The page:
Did you know your friend was looking for a dog? Did you tell her about where pet store tend to get their puppies? Mention breed rescue organizations (from whence I have gotten all of the Great Danes I have owned)? Being upset in the abstract does little.
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Re: It is irrational for me to be upset when people buy dogs

Postby Kang » Sun Oct 24, 2010 5:22 pm UTC

I think you shouldn't be upset about people spending money to get the exact pet they want. Maybe it would be a lot more rational to be upset about those people that fill up all the shelters in the first place, i.e. buy that cuuuuute puppy, half a week later realise how it's not for them after all and just want to get rid of it again.

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Re: It is irrational for me to be upset when people buy dogs

Postby Thesh » Sun Oct 24, 2010 5:29 pm UTC

When I bought my house, there was the friendliest cat outside that was just completely skin and bones, and I took her in. My other cat I found at the shelter. I love them both, but I am seriously considering buying a pure bred russian blue kitten just because I like the breed. Actually, I find cats easier to buy at the shelter than dogs. Where I am, 90% of the dogs seem to be pit bulls and chihuahuas, neither of which are breeds I like very much.
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Re: It is irrational for me to be upset when people buy dogs

Postby CorruptUser » Sun Oct 24, 2010 5:31 pm UTC

I always thought that shelters were mostly filled with stray dogs (and cats), that were never owned by anyone, although many are abandoned pets. Outside my apartment we have a feral cat colony; my landlady and neighbors use traps to catch them, and pay to have them neutered/spayed then released.

Thesh, yeah, pit bulls and chihuahuas are monstrosities; I consider it abuse to create a breed of animal that can only give birth via surgery.

Actually, come to think of it, here is a conundrum for you. Which is morally better, to leave an animal in an abusive home, or have it put down? (If the pet isn't adopted, it will be put down)

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Re: It is irrational for me to be upset when people buy dogs

Postby Jumble » Sun Oct 24, 2010 6:09 pm UTC

Zarq wrote:..... There's more to a dog than appearance. There's character, the space it requires, how active it is, how much grooming it requires, how big it gets, ... That's all stuff you can research beforehand if you plan on buying a puppy. )

I think this is a key point. Exhibit A (-> to the right) wasn't bought because of his stupid expression or his comedy ears. The fact is that having rescued two dogs before I became a parent I know for a fact that character is a key feature in a potentially strong animal with teeth. Once I had children I had no choice but to find a breed I could trust. It would have been irresponsible of me as a dog owner and a father to take on an animal that I would then have to throw out of the home because I could not trust it with my children (putting more burden on the dog kennels) or even worse, to allow a dog to harm my children, or someone elses. I loved re-housing dogs in need of a home and I relished understanding and treating the emotional baggage that they usually brought, but I have responsibilities as a dog owner and a parent and I'll be damned if I'm going to feel bad about the fact that I face up to that. If it makes it any better I put a lot of effort into finding a registered breeder with a track record of breeding happy, healthy spaniels. I would never have bought a puppy from a store, but I don't think that was the key issue in this thread.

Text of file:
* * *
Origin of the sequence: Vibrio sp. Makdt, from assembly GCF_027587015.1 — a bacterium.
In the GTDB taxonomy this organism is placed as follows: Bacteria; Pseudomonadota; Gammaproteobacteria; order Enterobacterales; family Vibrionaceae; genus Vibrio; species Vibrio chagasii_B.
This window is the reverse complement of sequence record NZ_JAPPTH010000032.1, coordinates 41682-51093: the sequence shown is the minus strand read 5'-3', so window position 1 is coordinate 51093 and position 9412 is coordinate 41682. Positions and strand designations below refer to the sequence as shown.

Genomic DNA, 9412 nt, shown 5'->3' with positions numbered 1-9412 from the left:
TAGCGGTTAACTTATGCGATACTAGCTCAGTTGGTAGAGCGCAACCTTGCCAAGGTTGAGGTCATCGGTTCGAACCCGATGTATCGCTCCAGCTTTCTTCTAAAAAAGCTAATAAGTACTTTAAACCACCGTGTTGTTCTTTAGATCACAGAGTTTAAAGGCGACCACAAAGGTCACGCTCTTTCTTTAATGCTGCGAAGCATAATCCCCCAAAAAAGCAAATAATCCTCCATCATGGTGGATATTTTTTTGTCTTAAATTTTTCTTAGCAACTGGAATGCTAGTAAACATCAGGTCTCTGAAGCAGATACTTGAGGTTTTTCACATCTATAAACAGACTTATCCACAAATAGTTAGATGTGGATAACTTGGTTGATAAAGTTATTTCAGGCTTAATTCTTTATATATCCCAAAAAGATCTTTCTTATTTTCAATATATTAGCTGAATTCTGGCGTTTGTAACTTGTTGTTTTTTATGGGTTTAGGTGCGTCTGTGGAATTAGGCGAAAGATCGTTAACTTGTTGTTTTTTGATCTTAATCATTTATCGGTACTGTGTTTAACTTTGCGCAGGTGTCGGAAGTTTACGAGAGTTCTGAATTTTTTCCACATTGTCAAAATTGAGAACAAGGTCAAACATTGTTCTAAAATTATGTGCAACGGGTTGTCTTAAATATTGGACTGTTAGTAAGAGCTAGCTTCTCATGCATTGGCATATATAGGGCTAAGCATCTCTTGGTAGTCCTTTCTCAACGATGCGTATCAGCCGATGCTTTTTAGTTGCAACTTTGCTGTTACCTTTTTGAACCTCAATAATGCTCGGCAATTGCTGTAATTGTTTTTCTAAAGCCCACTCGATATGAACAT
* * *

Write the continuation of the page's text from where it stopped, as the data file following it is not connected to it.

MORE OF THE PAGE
I'm glad that Thesh raised cat adoption. I've always had cats, and they've always been common moggies. Usually they've been rescued from a hedge. I wouldn't bother with a pedigree cat as no domestic cat is going to harm my kids or my neighbors (beyond the occasional scratch and dumping in the flower border). That said, I wouldn't judge people who really want a pedigree cat - I just can't see the point myself.
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Re: It is irrational for me to be upset when people buy dogs

Postby Ghavrel » Sun Oct 24, 2010 10:06 pm UTC

diotimajsh wrote:At the risk of derailing this into a debate about meat-eating, I'm curious what the moral difference is based on, or what explains it. To try to stay relevant to this thread, let me generalize the question: why is some animals' suffering/mistreatment more worthy of concern than others'?


Good (i.e. tricky) question. Basically, the purpose of the animal justifies its treatment. To an extent. So while it is definitely not kosher to slit your dog's throat and eat it (true in more ways than one), it's okay to do so to, say, a cow. This is also why I am okay (albeit admittedly squeamish) with the use of dogs as food in other nations. It is why they are raised.